One in an occasional series reviewing consumer vehicles that are powered by water, natural gas, electricity, hybrid motors, high-efficiency gasoline engines or some other alternative source.
Perhaps you have seen the television commercials for the plug-in hybrid Ford Fusion.
The ads claim that with a full tank of gas and lithium battery at full charge, you can drive from San Diego to San Francisco without having to visit a service station.
I had never seen or heard about the TV spot until the day after I was given an opportunity to drive a 2017 Ford Fusion Platinum Energi, which is the top-of-the-line model among the many Fusion hybrids that start as low as $26,000. The Fusion Platinum Energi starts at $42,000.
The loan coincided with an extended weekend trip I was making to Berkeley to celebrate my son’s birthday. Thus, I was able to discover something viewers have been wondering about since the Golden Age of Television:
Are these commercials full of hooey?
Yes, no doubt in many cases, but not when it comes to my own Ford Fusion Hybrid SoCal to NorCal challenge.
There are some caveats: I did not leave from San Diego but an hour or two up the coast in Orange County, and my first stop would not be in Baghdad by the Bay but the East Bay.
But there is another big BUT: I burned gas and depleted the battery before leaving on my trip because I could not wait to tool around town in the Fusion—you know, to turn knobs and press buttons while in motion so I understood the features (and certainly not because I wanted to listen to Howard Stern and Opie and Jim Norton on the satellite radio, oh no, no, no).
And so, my challenge was to make it 412 miles, from Costa Mesa to Oakland, on three-quarters of a tank of gas and half a battery charge without stopping to fill up either.
I made it splendidly, with about 30 miles of range to spare. According to my Fusion loaners, with the tank and battery full at the time of departure, I would have had 100 miles and change of range after arriving in San Francisco. Either way, it left enough available juice to drive around a NorCal town to find the cheapest gasoline as well as a commercial port to plug in the battery.
At no time during the trip up and back did I suffer a hint of the range anxiety that has been described in other Ride Me posts. An indicator on the dashboard or the navigation/entertainment screen in the center console informed how much range remained based on the available petrol and battery charge.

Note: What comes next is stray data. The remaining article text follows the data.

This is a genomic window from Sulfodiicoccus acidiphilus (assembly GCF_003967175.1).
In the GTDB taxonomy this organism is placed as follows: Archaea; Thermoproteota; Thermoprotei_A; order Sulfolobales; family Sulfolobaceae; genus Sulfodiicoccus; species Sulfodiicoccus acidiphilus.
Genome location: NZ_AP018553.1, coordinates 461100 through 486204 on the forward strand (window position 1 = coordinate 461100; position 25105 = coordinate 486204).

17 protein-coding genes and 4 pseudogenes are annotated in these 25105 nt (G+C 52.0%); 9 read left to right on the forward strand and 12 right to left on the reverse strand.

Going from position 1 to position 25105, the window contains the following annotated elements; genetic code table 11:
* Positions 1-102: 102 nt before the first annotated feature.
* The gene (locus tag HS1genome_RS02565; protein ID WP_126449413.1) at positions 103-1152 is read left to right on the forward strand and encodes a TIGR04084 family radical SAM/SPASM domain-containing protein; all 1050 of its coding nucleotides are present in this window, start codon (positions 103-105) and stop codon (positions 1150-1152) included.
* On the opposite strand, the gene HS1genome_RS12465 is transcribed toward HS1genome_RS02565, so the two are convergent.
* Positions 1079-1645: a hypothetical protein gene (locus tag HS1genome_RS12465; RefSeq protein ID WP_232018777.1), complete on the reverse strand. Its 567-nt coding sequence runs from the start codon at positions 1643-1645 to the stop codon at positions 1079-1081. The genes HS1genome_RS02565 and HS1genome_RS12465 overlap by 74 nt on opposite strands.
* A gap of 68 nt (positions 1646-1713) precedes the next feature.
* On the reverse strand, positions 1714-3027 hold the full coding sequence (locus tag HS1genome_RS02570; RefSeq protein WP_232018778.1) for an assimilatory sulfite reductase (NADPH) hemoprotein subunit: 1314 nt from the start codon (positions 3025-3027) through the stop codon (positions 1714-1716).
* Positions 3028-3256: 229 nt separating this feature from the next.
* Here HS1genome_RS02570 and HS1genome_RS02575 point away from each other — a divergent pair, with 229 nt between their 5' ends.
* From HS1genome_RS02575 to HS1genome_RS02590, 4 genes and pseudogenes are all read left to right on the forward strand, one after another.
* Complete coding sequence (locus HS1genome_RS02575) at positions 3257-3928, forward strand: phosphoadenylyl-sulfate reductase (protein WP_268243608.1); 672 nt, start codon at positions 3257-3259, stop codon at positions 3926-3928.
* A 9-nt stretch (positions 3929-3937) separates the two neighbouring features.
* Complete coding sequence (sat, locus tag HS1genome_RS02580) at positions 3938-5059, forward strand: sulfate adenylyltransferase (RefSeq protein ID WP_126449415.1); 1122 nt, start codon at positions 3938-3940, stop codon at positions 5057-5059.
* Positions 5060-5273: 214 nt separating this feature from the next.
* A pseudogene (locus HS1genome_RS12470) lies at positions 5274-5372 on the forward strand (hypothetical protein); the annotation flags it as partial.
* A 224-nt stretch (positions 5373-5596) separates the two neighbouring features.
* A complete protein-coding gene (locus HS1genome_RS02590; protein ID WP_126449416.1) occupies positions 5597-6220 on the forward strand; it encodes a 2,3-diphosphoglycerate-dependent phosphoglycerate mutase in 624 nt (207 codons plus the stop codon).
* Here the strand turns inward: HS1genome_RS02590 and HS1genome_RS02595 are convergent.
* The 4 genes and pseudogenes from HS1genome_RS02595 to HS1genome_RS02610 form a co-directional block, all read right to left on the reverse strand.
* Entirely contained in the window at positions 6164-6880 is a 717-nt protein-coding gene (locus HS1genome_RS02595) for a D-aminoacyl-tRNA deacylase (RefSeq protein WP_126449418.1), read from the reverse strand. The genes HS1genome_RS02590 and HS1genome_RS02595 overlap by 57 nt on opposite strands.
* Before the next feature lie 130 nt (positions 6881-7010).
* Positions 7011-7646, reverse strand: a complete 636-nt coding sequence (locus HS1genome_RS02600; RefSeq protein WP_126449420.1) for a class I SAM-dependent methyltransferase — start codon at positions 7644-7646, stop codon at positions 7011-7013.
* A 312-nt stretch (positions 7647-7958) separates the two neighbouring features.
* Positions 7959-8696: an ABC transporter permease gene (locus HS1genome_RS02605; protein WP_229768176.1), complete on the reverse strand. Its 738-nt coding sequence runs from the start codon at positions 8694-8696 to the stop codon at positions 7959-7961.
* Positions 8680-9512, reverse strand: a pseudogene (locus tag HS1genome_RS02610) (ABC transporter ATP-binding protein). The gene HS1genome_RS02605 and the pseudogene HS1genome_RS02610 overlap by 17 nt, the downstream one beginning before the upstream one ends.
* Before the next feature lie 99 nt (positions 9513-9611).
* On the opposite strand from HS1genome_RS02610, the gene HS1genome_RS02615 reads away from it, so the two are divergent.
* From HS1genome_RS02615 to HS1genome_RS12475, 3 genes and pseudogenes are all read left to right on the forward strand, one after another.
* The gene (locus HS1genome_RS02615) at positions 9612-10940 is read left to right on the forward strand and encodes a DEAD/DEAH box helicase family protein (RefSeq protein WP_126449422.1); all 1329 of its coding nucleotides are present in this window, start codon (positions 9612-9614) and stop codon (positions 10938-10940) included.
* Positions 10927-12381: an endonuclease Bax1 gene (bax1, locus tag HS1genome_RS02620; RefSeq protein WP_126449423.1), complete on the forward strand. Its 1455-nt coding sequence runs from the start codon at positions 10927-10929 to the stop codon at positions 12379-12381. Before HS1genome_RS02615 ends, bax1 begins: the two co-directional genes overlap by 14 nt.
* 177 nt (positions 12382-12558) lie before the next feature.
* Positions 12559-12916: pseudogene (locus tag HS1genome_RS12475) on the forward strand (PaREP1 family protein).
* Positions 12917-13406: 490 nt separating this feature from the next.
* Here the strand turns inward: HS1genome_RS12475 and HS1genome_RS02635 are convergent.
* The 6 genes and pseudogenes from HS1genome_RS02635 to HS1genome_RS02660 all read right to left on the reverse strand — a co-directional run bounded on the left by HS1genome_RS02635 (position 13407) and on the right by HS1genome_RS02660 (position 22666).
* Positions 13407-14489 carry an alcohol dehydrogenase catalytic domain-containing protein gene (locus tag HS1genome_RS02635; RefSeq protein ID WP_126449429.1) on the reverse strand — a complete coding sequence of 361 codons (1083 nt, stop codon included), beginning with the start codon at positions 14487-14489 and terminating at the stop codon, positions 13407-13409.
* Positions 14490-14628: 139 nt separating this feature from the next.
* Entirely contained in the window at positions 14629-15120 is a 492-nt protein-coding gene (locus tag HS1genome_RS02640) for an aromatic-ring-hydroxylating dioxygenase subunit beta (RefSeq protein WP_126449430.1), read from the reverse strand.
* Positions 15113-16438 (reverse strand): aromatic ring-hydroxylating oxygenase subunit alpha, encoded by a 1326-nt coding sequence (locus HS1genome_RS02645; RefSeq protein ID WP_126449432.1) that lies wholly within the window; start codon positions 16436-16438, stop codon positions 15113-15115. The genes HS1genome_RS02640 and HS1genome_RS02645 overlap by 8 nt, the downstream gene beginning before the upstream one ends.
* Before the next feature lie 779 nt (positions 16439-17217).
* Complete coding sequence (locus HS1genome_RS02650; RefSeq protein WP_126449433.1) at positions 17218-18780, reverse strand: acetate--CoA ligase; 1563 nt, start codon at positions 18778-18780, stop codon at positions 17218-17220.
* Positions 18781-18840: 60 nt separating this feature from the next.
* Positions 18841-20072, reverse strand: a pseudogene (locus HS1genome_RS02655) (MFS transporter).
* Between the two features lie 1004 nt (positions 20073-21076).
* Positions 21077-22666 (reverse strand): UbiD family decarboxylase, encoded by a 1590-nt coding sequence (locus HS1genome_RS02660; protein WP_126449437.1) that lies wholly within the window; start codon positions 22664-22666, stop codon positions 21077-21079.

The only thing I’d change about this particular Fusion, if I could, would be the trunk space. Car designers are left with two choices when it comes to placement of the bulky battery compartment. It can either be distributed throughout the cabin, which will then reduce leg and elbow room, or placed in the trunk area, cutting the space there. Ford chose the latter.
I suspect Ford knows a California commuter will drive the car more often to and from work and around town for errands. With the battery compartment in the back, the Fusion hybrid has three levels that resemble stairs in the trunk. The shorter top step can hold very flat items, the next step down is a little bit higher ledge and the bottom provides the deepest storage area. This setup is perfectly fine for a purse and briefcase and five or six paper bags filled with groceries.
However, when it comes to traveling—and especially that involving luggage—it gets much trickier. At least it did for us. My wife’s large backpack-style suitcase and my smaller rectangle bag that would fit in an airliner’s overhead compartment would not fit in the Fusion trunk, no matter how many different angles we came up with to force them inside.
The answer would be to use or purchase luggage that fits that space if you are going to be going on long trips all the time. That or a roof rack. We made due by putting one of our bags in the backseat.
If that sounds like a deal breaker, shop on. There are other hybrids out there that have the battery compartments farther forward if you can live with less roominess for passengers.
I found the trunk to be one small annoyance that was more than made up for by the rest of the Fusion Platinum Energi’s features. Thanks to the first significant changes since 2013, this hybrid looks spiffier with a wider and more angular grille, new LED headlights, tail lamps, fog lamps, rear fascia and lower deck lid, redesigned 18-inch wheels and chrome garnishes throughout. Through my eyes, it resembles a sleek, European sedan on the outside.
There are interior changes as well, including a rotary-style gear selector, plenty of cup/water bottle holders throughout and a center storage area that begins under the dashboard and extends back to a large covered box between the driver and front passenger that is big enough to hide a small Chihuahua in.